Aside from, potentially, “Chevrefoil”, “Lanval” is the most famous, and consequently most widely discussed, Lay written by Marie de France. Originally translated from an Anglo-Norman dialect, the tale follows the endeavours of “a very nice nobleman” (3), Lanval, who, renowned for his “beauty and his prowess” (22), serves as a knight at the court of King Arthur. Lanval, having spent his life – and all his money – in devoted service, is subsequently overlooked by the king; as such, sad and alone in a “strange land” he rides off into the country to cheer himself up. At this point he strikes the fancy of a fairy lady and is ‘selected’ as her exclusive love interest; she bestows upon him a number of gifts and provides him with unlimited funds, requiring only that she keep their love a secret. This situation suits Lanval well until Queen Guinevere, the promiscuous wench that she is, attempts to coax him into an extramarital affair; offended by his refusal Guinevere unleashes a slew of homosexual insults causing Lanval, in defence of his masculinity, to reveal his relationship with the fairy – whose beauty, he states, is far superior to that of Guinevere. Unable to comprehend Lanval’s refusal, Guinevere accuses Lanval of treason, to which he must answer in front of King Arthur’s court; in order to absolve himself, Lanval is then charged to present this woman whose beauty outmaches that of the Queen. This, by the logic of the narrative, should be problematic in that, having broke his promise, Lanval has rendered his relationship with the fairy null; fortunately for him, Marie De France breaks narrative convention and has the fairy return to save the day, outshine the Queen and whisk Lanval on horseback to Avalon: an “island far away.”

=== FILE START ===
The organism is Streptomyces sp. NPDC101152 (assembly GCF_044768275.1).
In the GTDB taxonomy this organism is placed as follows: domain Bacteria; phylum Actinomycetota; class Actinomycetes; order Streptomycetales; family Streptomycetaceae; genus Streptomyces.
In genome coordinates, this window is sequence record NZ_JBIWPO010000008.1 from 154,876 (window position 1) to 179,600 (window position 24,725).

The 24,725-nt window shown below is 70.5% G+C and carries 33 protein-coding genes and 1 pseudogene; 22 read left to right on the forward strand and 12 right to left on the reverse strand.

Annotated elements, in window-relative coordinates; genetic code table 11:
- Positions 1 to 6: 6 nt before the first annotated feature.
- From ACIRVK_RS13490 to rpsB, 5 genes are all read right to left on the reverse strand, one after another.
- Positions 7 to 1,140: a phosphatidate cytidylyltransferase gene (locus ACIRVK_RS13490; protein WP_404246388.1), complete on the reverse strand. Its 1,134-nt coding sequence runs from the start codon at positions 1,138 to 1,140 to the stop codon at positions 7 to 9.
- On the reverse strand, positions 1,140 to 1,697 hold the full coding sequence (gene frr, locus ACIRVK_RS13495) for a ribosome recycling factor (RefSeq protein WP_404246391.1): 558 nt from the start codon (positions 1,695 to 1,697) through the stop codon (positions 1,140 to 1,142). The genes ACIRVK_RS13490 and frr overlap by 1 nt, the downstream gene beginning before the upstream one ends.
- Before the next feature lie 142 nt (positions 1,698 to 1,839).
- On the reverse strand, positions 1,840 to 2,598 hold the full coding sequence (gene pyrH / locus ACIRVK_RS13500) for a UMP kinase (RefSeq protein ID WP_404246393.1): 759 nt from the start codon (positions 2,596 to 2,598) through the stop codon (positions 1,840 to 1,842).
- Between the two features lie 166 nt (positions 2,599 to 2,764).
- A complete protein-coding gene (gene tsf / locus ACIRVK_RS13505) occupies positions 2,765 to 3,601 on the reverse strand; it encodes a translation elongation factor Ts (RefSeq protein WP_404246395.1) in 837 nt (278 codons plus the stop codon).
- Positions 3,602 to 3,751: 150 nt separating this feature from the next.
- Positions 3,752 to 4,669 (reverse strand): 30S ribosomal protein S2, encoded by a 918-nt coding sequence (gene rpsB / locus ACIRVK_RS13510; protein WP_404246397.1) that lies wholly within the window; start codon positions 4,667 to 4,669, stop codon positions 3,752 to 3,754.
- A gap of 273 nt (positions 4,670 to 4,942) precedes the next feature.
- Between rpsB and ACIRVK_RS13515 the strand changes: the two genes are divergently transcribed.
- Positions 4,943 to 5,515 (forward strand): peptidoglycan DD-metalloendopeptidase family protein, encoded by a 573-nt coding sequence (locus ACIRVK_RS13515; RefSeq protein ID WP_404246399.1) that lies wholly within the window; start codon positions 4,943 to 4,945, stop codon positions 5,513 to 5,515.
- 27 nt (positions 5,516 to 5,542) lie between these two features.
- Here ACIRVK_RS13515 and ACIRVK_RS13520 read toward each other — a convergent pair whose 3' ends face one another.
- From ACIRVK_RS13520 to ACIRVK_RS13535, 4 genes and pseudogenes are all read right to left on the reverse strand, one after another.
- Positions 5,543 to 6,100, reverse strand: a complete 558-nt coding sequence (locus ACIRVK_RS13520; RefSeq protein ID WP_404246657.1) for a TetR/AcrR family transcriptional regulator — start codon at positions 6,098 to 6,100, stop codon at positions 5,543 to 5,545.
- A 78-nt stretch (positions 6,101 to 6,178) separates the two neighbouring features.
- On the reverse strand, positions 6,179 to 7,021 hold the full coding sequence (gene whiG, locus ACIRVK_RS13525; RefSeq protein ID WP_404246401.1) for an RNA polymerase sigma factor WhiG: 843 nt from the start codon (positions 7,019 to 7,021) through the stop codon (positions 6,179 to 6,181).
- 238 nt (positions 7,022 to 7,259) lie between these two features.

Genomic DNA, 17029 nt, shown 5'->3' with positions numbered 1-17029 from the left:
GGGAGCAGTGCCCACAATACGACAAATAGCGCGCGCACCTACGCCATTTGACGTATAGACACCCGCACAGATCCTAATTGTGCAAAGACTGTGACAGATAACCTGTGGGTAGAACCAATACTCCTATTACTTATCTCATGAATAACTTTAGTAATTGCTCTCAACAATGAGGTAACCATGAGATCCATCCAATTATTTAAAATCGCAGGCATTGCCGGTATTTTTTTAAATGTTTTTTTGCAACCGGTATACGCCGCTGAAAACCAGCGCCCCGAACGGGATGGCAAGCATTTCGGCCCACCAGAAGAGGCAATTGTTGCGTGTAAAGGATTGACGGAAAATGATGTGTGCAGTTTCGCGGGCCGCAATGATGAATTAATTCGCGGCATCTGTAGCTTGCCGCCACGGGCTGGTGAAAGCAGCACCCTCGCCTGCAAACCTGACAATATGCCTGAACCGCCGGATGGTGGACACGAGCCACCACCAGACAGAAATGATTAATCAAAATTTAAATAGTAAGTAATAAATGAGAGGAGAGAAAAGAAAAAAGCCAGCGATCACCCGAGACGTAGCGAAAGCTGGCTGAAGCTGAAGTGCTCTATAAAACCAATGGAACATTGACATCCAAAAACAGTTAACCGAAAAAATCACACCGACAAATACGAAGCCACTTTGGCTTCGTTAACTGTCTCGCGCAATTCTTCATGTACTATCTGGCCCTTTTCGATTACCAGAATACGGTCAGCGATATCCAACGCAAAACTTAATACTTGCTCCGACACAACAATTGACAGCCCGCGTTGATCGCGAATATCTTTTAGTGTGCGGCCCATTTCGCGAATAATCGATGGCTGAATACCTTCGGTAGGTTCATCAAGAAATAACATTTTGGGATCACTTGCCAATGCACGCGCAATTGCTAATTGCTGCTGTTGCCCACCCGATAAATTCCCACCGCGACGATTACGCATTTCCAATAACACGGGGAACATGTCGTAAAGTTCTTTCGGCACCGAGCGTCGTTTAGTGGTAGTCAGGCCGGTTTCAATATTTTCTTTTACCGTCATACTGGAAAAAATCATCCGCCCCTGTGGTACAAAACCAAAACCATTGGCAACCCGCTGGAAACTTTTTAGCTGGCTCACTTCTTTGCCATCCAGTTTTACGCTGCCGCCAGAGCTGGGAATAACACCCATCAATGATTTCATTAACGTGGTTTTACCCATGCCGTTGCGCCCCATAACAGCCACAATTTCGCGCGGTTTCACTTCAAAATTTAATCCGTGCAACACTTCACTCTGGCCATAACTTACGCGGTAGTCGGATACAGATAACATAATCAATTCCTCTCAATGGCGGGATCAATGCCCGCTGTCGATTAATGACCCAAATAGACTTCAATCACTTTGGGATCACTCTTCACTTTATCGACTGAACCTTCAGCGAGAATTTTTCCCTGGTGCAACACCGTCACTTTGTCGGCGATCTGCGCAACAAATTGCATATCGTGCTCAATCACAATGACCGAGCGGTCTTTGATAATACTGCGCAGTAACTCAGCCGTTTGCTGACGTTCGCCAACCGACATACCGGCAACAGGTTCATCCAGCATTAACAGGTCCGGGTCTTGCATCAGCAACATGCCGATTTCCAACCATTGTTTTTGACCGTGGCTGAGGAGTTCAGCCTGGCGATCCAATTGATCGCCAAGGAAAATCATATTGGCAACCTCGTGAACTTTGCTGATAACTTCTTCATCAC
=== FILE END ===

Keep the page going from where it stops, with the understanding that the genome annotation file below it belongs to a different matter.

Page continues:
The fairy mistress motif is a recurring theme within the celtic tradition and, as such, reappears frequently in the associated narratives. Traditionally speaking, the motif is characterised by a woman, who comes from an ethereal world to select a man as her lover; having done so, she imposes upon him some form of prohibition, the breaking of which, is usually punished by the withdrawal of her love. Throughout these narratives, as in every Disney film ever made, however, the male protagonist traditionally maintains a dominant role, showcasing his honour or resolve in the face of impending doom; the fairy woman, thus, typically takes the form of a prize or reward.
Marie De France’s narrative is slightly unconventional in that Lanval’s fairy mistress holds far more narrative power than is typically granted; unlike the heroes of conventional fiction, Lanval is presented from the beginning as a somewhat powerless man. Having spent all his money, he is socially neglected and becomes depressed, finding solace, only, in a solitary horse ride; the fairy woman, thus, becomes HIS saviour, providing him with the financial backing to gain social appreciation and showcase his generosity. When Lanval breaks his promise, traditionally, she should disappear into the mist, never again to be seen; contrary to convention, however, Lanval’s fairy mistress returns, on horseback, to rescue him from the clutches of doom… despite him having broken her promise. In this regard, the fairy mistress, as presented by Marie De France, is substantially more powerful than is typical for the genre; she, on two separate occasions, saves Lanval from misfortune and seems, literally, to take the reigns in regard to their romantic relationship.